Tech

June 19, 2013

College students study Earth from NASA’s DC-8 flying lab

Bristling with numerous experiment probes projecting from its fuselage and wingtips, NASA’s DC-8 flying science laboratory descends for landing in this 2008 photo. The modified jetliner will be carrying more than 30 college students and their experiments during low-level flights over various areas in California June 17 20, 2013, as part of NASA’s Student Airborne Research Program.

PALMDALE, Calif. Thirty-two undergraduate students are participating in an eight-week NASA Airborne Science Program field experience designed to immerse them in the agency’s Earth Science research.

Now in its fifth year, NASA’s Student Airborne Research Program provides a unique opportunity for undergraduate students majoring in the sciences, mathematics and engineering to participate in all aspects of a NASA Airborne Science research campaign. Flying aboard NASAís DC-8 airborne laboratory, students will measure pollution and air quality in the Los Angeles basin and in Californiaís Central Valley and use remote sensing instruments to study forest ecology in the Sierra Nevada and ocean biology along the California coast.

In addition to airborne data collection, students will take validation or complementary measurements at field sites.

SARP participant Braven Leung, a senior aerospace engineering major at the University of Illinois at UrbanañChampaign, assists in testing the University of Houston air quality instruments onboard the DC-8.

SARP participants are given a rare behind-the-scenes look at the instrument installation, flight planning and payload testing that is the basis of every successful Earth Science airborne campaign carried out by NASA. These campaigns play a pivotal role in the acquisition of process-oriented knowledge about the Earth system, as well as calibration and validation of NASA’s space-borne Earth observations, remote sensing measurements and high-resolution imagery for Earth system science.

SARP began June 10 at the Dryden Aircraft Operations Facility in Palmdale, Calif., with lectures by university faculty members, NASA scientists and NASA program managers. The students will fly onboard the DC-8 on during the week of June 17. They will acquire multi-spectral images of kelp beds in the Santa Barbara Channel and of forests in the Sierra Nevada Mountains. In addition, the students will overfly dairies and oil fields in the San Joaquin Valley and parts of the Los Angeles basin at altitudes as low as 1,000 feet in order to collect air samples and monitor air quality.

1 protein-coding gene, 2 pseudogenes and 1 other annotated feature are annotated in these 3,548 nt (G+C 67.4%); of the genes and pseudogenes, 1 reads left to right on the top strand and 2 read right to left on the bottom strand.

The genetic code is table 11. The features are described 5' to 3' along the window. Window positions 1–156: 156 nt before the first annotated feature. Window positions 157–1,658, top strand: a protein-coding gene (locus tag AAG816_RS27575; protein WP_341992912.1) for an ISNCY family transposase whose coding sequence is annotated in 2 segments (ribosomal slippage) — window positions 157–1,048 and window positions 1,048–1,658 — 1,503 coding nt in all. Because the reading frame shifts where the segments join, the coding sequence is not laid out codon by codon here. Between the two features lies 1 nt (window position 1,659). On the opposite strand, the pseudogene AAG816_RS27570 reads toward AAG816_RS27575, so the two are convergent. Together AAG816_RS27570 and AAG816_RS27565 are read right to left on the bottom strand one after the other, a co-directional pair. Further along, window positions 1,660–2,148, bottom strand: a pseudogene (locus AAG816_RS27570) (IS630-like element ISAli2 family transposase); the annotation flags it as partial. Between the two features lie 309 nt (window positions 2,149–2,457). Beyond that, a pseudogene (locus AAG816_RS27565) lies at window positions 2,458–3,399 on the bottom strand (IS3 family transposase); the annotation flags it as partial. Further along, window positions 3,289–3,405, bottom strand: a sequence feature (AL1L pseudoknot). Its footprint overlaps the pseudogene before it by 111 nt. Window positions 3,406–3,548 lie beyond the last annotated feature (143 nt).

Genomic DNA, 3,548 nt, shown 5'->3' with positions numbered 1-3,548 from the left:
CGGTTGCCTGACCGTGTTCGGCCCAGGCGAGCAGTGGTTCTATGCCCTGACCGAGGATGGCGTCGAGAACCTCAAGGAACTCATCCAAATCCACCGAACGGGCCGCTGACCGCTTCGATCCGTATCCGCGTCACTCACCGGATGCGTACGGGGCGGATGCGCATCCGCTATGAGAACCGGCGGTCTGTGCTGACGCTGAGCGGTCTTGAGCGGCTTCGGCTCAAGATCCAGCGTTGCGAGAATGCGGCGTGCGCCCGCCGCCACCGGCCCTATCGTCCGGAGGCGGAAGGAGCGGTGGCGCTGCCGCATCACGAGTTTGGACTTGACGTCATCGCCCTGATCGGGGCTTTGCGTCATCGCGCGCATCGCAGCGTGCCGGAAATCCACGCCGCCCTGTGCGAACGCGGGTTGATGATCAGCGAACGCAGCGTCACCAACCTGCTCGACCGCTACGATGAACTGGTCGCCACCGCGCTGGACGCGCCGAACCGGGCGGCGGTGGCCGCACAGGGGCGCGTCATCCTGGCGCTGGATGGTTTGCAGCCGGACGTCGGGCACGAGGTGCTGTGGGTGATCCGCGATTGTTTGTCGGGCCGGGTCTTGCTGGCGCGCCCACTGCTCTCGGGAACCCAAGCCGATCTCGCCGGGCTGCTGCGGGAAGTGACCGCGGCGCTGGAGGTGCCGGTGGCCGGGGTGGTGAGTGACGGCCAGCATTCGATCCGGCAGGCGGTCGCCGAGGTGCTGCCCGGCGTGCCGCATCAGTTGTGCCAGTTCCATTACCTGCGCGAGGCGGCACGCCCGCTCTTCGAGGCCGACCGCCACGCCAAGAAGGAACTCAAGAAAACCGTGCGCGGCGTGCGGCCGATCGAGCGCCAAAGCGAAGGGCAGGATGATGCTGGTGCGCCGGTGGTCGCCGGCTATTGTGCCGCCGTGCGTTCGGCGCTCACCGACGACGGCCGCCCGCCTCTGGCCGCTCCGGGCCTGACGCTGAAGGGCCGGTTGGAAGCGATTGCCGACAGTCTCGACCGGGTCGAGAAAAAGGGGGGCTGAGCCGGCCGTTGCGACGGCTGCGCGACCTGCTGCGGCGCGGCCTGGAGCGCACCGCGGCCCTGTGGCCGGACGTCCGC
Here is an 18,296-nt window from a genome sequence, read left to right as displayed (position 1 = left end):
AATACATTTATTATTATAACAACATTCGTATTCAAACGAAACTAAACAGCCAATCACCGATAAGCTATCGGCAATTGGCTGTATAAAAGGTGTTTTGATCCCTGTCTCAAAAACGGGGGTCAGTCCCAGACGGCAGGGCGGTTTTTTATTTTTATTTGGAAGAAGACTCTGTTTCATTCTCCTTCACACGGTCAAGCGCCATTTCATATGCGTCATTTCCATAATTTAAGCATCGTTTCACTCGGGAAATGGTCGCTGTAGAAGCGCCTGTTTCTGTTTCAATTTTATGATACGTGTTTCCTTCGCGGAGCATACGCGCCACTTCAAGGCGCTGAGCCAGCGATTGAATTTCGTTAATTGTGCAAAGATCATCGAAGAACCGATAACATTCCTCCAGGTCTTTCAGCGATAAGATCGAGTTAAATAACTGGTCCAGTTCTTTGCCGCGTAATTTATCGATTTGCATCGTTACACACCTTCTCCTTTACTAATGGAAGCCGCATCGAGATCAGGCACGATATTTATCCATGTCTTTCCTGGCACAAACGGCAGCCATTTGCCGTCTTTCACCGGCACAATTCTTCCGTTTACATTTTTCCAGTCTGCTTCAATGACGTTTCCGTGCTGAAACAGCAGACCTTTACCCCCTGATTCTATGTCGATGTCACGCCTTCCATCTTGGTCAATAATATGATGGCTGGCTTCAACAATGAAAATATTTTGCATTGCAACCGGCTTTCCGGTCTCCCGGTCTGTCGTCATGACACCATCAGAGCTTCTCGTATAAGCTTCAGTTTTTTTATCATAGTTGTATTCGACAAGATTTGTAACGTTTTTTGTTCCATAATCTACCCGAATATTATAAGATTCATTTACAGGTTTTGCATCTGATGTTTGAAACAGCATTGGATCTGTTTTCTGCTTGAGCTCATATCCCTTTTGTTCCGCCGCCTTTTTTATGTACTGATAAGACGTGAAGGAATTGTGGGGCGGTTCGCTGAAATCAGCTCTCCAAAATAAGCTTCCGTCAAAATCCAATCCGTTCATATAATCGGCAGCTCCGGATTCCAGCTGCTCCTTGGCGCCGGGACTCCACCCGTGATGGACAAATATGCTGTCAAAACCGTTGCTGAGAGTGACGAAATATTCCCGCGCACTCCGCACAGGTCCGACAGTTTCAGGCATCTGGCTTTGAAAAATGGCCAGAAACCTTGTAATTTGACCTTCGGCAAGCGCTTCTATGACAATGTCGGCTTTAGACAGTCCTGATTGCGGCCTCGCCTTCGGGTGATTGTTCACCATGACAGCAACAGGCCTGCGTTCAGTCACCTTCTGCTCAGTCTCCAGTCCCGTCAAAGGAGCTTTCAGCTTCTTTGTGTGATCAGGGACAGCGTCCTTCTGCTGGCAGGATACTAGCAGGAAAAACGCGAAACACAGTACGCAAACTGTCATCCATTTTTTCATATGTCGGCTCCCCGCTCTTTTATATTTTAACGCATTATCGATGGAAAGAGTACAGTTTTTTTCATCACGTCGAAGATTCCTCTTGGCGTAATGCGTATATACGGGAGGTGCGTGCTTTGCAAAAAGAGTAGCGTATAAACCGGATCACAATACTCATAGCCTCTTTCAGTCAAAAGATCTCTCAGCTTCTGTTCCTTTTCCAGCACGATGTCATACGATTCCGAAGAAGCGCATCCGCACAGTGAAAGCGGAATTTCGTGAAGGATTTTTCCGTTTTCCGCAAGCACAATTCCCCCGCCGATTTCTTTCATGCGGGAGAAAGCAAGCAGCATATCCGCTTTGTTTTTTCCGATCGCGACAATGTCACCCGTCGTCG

The final six weeks of the program will take place at the University of California, Irvine where students will analyze and interpret the data they collected onboard the aircraft. At the conclusion of the program, each student will deliver a final presentation on his/her results and conclusions.

Students participating in the 2013 SARP represent 32 different colleges and universities from across the United States. They were competitively selected based on outstanding academic performance, future career plans and interest in the Earth System Science.

The Student Airborne Research Program is one of NASA’s tools for exposing future scientists to the Earth Science missions that support environmental studies and the testing and development of new instruments and future satellite mission concepts. The program’s goal is to stimulate interest in NASA’s Earth Science research and aid in the recruitment and training of the next generation of scientists and engineers, many of whom will be getting their first hands-on research experience during this program.

SARP is managed by NASA’s Ames Research Center through the National Suborbital Education and Research Center at the University of North Dakota with funding and support from NASAís Earth Science Division.




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